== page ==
It is no secret to anyone who has been paying even the slightest bit of attention to the 2016 presidential race that Bill Kristol, editor of the Weekly Standard and proud neoconservative, has a special place in hell for Donald Trump. To Kristol and the rest of his friends in the neocon camp -- a faction that has dominated the Republican Party's foreign policy machinery since 9/11 -- the possibility that a lying, woman-bashing, immigrant-hating, conspiracy-loving man like Trump would have enough appeal with grassroots primary voters to take over the GOP would be akin to a sick horror movie. And yet, when the process was all said and done, the horror was in fact real. The constant name-calling, the personality attacks aired on national television, and the anti-P.C., unscripted approach to political campaigning was more impactful than political pros could have dreamed of.
Four months, 16 candidates, 1,239 delegates, and over 11.5 million votes later, Donald Trump finds himself at the top of a Republican Party that is used to deciding its primaries by handing the nomination to the conventional candidate who happened to be the next in line. Supporters of the "The Donald" are beyond themselves that their man will be taking on the presumptive Democratic Party nominee Hillary Clinton in November -- a general election contest that is sure to be the nastiest in America's presidential history. To the likes of Kristol, conservative blogger Erick Erickson, conservative columnist George Will, the editors at the National Review, the GOP's four previous presidential nominees, and former State and Defense Department official Elliot Cohen, a President Donald Trump is a nightmare to be avoided at all costs. "This is a man," Kristol wrote on May 3, "whose temperament and character render him unfit to be president of the United States -- whether or not he succeeds in securing the nomination of one of our two major political parties."
Kristol, in fact, is so upset about Trump being the GOP presidential nominee that he has frantically searching around for someone, anyone, who would be willing to take on the loudmouth billionaire in November on a platform of conservative principles. When the news broke that the Weekly Standard editor-in-chief was recruiting National Review writer David French to be that candidate, a lot of the bloggers and pundits had the same reaction as I did: who in the hell is David French?
If you're not a rapid National Review subscriber, chances are that you have never heard of David French before. His resume, however, is distinguished to the point where Kristol felt comfortable enough to approach French and ask him to consider providing conservative, anti-Trump voters with another option besides staying home, voting for Hillary Clinton, or throwing their support to the Libertarian ticket.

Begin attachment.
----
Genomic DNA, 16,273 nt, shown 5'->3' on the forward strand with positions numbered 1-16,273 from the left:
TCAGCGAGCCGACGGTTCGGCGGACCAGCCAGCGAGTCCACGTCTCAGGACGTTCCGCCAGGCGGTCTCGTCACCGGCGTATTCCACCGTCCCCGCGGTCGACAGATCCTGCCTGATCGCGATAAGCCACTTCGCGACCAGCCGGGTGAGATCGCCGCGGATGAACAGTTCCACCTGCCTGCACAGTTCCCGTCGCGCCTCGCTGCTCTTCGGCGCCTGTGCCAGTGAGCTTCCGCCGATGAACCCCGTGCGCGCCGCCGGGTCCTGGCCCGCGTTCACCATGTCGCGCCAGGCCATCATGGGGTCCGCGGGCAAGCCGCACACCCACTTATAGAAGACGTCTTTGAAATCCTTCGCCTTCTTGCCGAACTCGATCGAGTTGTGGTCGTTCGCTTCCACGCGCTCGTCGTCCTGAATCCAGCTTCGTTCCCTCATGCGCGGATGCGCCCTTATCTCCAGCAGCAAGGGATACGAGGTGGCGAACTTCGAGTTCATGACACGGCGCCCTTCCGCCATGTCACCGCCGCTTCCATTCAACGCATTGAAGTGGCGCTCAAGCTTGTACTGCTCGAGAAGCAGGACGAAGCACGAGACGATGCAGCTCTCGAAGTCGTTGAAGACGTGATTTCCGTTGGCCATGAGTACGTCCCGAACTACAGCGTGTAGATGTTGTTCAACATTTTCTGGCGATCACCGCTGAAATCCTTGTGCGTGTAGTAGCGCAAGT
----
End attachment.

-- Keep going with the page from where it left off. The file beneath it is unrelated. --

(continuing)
If you want a brief biography of French, here it is. He has a distinguished war record, winning the Bronze Star during his service in Operation Iraqi Freedom. He is an attorney specializing in constitutional law. And he has written for the preeminent conservative political magazine for years. But with all of that saying, David French is an unknown commodity even to those who have read his writing. The best thing that Republican strategist Liz Mair could say about French was that she "read some good columns" that he happened to write.
Kristol won't admit it during one of his many television appearances, but his recruitment of French tells us all we need to know about his stewardship of the #NeverTrump movement: it has been a colossal disaster. When the best you can do is a magazine columnist with no political experience and zero name recognition, it's safe to say that you single-handedly exposed yourself as someone who didn't have any good options. Kristol has effectively put the kibosh on what little steam the #NeverTrump movement had left.
David French obviously wasn't Kristol's first choice. First there was 2012 GOP nominee Mitt Romney. He thought about running for president earlier in the year, but decided that he didn't want to be the Republican version of Adlai Stevenson. Then came Sen. Ben Sasse, the baby-faced freshman from Nebraska who was elected in 2014. He has a couple of young kids at home, so he declined to be that alternative as well. James Mattis, a highly respected General (Ret.) in the Marine Corps and former Commander of CENTCOM, didn't want anything to do with what he described as a poisonous U.S. political culture. Former Sen. Tom Coburn was a "no," as was Speaker Paul Ryan. So Kristol was left to people on the fringes like David French, someone who hasn't run for any elected office before and who has been largely confined to a small section of the conservative intelligentsia. A French candidacy is the equivalent of a Democratic Party operative like David Axelrod calling Katrina vanden Huevel at home and begging her with a straight face to lead the Democrats to the White House.
The only thing worse than David French running for president would be Bill Kristol taking on the job himself. But, like Mattis, Ryan, Sasse, and Coburn, Kristol would have likely come to the conclusion that leading an independent ticket so late in the game would be a waste of time.